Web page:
64 Parishes

Fall 2017

Perfect Time

When Hurricane Katrina struck in 2005, a 200+ year old clock was undergoing restoration in a New Orleans repair shop. It was completely submerged in floodwater.

Published: September 22, 2017
Last Updated: February 8, 2019

Perfect Time
An automaton musical clock at the New Orleans Museum of Art (NOMA) continues to awe those who behold it more than two centuries after its creation. The bejeweled blue-and-gold timepiece would have been viewed as a mechanical wonder when it was made in London around 1800, and its whimsical movement and luscious materials still charm today.

Recently installed in the second-floor Elise M. Besthoff Charitable Foundation Gallery on NOMA’s second floor as part of a reimagined Decorative Arts department, the clock is a Katrina survivor. NOMA acquired the automaton clock in 2001 as a bequest from the collection of Mr. and Mrs. Robert C. Hills. When Hurricane Katrina struck in 2005, the clock was undergoing restoration in a New Orleans repair shop. The disassembled clock was submerged in floodwater. In 2015 the piece travelled to London for a meticulous, yearlong conservation project supported by the Besthoff Foundation.

Specialists stabilized the ormolu (gilt bronze) and enamel panels and, most critically, dismantled and repaired clockworks that had been corroded by waterborne dirt. The restored clock can now keep perfect time, play a series of chime tunes, and spin its jeweled ornaments.

As part of the new installation, an ArtTab digital tablet developed by NOMA will show the clock’s movements and melodies as it strikes the hours. The ArtTab explores the specialized crafts of the clock’s body and inner workings, its recent restoration, and how such clocks were used as part of eighteenth-century British–Chinese diplomacy. Videos on the tablet will show musical automata from other museum collections, charting the increased sophistication of these spring-driven timepieces.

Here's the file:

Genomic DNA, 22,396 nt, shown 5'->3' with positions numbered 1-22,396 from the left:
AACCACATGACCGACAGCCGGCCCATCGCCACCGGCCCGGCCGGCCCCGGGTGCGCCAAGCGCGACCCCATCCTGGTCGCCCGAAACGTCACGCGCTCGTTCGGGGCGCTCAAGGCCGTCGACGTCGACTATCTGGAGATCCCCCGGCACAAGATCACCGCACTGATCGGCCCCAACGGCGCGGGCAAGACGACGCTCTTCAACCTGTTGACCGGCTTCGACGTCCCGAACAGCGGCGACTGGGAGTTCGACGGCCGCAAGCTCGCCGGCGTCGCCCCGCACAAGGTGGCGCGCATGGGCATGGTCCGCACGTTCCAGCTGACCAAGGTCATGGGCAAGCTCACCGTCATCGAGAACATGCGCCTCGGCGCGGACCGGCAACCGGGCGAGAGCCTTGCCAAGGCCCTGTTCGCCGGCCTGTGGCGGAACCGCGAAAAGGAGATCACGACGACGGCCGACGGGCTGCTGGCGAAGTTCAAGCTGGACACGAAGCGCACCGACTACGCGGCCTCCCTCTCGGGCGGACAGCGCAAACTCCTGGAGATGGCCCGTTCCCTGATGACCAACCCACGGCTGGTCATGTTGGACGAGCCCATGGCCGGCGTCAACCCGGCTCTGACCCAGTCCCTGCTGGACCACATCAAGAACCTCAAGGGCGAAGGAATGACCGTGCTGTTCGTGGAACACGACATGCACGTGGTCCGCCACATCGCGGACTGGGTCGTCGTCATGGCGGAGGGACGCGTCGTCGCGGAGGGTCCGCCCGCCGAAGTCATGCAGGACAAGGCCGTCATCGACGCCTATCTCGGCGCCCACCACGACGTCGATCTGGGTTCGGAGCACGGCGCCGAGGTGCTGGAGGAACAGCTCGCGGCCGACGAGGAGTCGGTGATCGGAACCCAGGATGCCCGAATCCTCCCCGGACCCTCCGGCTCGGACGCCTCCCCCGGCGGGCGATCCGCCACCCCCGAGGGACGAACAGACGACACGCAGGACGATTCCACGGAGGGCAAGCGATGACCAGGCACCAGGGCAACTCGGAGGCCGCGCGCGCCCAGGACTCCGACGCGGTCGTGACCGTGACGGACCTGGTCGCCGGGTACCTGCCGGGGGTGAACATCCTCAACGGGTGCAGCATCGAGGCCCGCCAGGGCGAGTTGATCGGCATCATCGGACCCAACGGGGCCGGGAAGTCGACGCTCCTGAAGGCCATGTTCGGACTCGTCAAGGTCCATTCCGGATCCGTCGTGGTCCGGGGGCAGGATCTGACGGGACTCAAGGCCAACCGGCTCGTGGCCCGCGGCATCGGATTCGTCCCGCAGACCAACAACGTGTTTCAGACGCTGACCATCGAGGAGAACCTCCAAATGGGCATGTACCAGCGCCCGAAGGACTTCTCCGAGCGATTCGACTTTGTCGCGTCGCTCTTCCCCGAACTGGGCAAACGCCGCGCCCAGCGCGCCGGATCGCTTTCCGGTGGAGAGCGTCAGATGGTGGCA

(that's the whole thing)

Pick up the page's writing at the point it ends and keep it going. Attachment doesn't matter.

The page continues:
The first clocks in medieval Europe were powered by hanging weights and mostly found in public clock towers and cathedrals. Smaller clocks, powered by a coiled spring, first appeared in the 1400s. In addition to timekeeping, their spring-driven mechanics could power “automata” like dancing animals and other enchanting curiosities. Such clocks also represented a dramatic technological leap, one that led to the mechanical calculators of the Victorian era, and eventually to modern computing.

Automaton clocks were made in Europe, but often intended for Asian markets. The cartoon, pictured here, pokes fun at the 1793 meeting of the Chinese Qianlong Emperor and Lord Macartney’s Embassy, which was Britain’s first diplomatic effort with China. Macartney’s mission aimed to facilitate trade through deregulation and the establishment of an English embassy in Canton (Guangzhou). This caricature shows gifts offered to the Emperor, including a clock next to a miniature painting of Britain’s King George III. Despite the gift, the Chinese denied all requests and ejected Macartney from the court two days later.

Mel Buchanan is the RosaMary Curator of Decorative Arts and Design